Kids Gain Weight in the Summer
It probably shouldn't come as a shock that as Canadians continue to gain weight, kids' waistlines are expanding, too. According to the most recent national health survey, a staggering 26 per cent of Canadian children between the ages of two and 17 are overweight. Eight per cent are obese - a figure that's tripled in the past 25 years. But while schools across the country have come under attack for cafeterias laden with deep-fried food, vending machines chock full of pop and cutbacks in physical education, a new study suggests kids' behaviours away from school may be more to blame than previously thought.
The study, published in the American Journal of Public Health, examined the body mass indexes (BMIs) of children from across the United States, measured at the start and end of the school year. (BMI is your weight in kilograms divided by your height in metres squared.) The analysis, which looked at children in kindergarten and first grade, found the students' BMIs grew at a faster rate during summer than during the school year.
It's a sobering trend that extends north of the border, says Tom Warshawski, head of pediatrics at Kelowna General Hospital in British Columbia and chair of the Childhood Obesity Foundation. As a physician who deals with overweight kids and their parents on a daily basis, he says he often sees kids gain more weight in the summer. "The parents seem to be baffled because [their kids] are going swimming and at the beach all day," he says. The problem is that parents overcompensate for the exercise and let their kids overeat. "We really don't understand the math," he says. "For instance, 500 ml of a soft drink contains 260 calories. A 13-year-old boy has to actively jog for 50 minutes to burn that off." During school, kids don't have the same kind of constant access to junk food and junk drinks. "In many ways, the school environment is pretty good," he says. And the extra time spent watching TV, playing video games and sitting in front of the computer during summer break doesn't help, either. Although kids sit through most of the day when in school, Warshawski says studies have shown they burn more calories reading or talking than they do watching TV.
The study itself doesn't try to explain the findings, says Paul von Hippel, a researcher at Ohio State University and one of the paper's authors. It could have to do with children snacking less or being more active during the school year, or a combination of the two. Whatever the reasons, von Hippel says, the message is clear. "We need to think of this more as a public health education issue. The trick is to get children and parents to change their behaviour when school is out."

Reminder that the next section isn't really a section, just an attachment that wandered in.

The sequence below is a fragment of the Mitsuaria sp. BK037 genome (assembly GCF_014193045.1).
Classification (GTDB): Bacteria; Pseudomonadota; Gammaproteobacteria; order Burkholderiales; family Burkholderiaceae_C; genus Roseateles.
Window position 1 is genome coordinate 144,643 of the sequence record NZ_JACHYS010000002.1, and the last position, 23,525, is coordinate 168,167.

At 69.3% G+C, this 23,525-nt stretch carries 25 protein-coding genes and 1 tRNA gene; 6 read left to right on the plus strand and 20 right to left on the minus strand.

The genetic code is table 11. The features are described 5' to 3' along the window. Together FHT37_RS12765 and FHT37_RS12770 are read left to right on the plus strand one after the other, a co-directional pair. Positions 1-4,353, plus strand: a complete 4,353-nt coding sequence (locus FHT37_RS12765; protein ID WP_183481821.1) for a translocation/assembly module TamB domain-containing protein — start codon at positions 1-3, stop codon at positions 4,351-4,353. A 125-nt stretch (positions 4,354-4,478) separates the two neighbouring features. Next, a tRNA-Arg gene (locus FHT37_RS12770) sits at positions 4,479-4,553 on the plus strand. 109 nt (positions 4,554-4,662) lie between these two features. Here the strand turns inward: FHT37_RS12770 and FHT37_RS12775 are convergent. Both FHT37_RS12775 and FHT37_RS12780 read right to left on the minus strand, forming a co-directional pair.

But as Ottawa resident Susan Read knows, that trick can be a hard one to master. Having struggled with a lifelong weight problem herself, Read, 45, tried to teach her overweight daughter Mandy about proper nutrition and the value of exercise. Despite her best efforts, it was always "in one ear and out the other." So when she heard about a new camp for overweight teenaged girls, Read hoped a more structured summer environment might encourage her daughter to change. Last year, Mandy spent the month of August at the Active Challenge camp, about 100 km northwest of Ottawa, where she ate healthy meals, participated in daily activities like canoeing and rafting, and learned about nutrition and fitness. "Having people there to support you was just amazing," the 15-year-old says. Mandy lost 20 lb. and gained some habits that have become part of her lifestyle. Instead of instant messaging her friends, she now rides her bike to their houses. She also checks food labels and makes healthier choices when eating out. "I think it just sunk in more at the camp because it was every single day for a whole month," she says. "When you hear it at school it's kind of like, 'Yeah, yeah, okay.' "
That schools could do an even better job promoting a healthy lifestyle - even if they aren't actively causing kids to gain weight - doesn't come as a surprise to Mark Tremblay, director of healthy living and obesity research at the Children's Hospital of Eastern Ontario and chair of Active Healthy Kids Canada. "I think we're nowhere near the level of intervention that we need in the schools," he says. "There will always be less-than-perfect parents out there. Something as fundamental as the basic laws of health need to be transferred to kids, and for some, the only chance for that will be in the school."
But while education is the first step, Warshawski stresses that it's a tool that has to be put to use by both parents and kids - especially during summer break, when an unstructured day makes it easy for kids to be lazy and overeat. "We can't look to the institutions," he says. "They can help us, but it's ultimately what happens in the home environment which is the key."
Maclean's September 3, 2007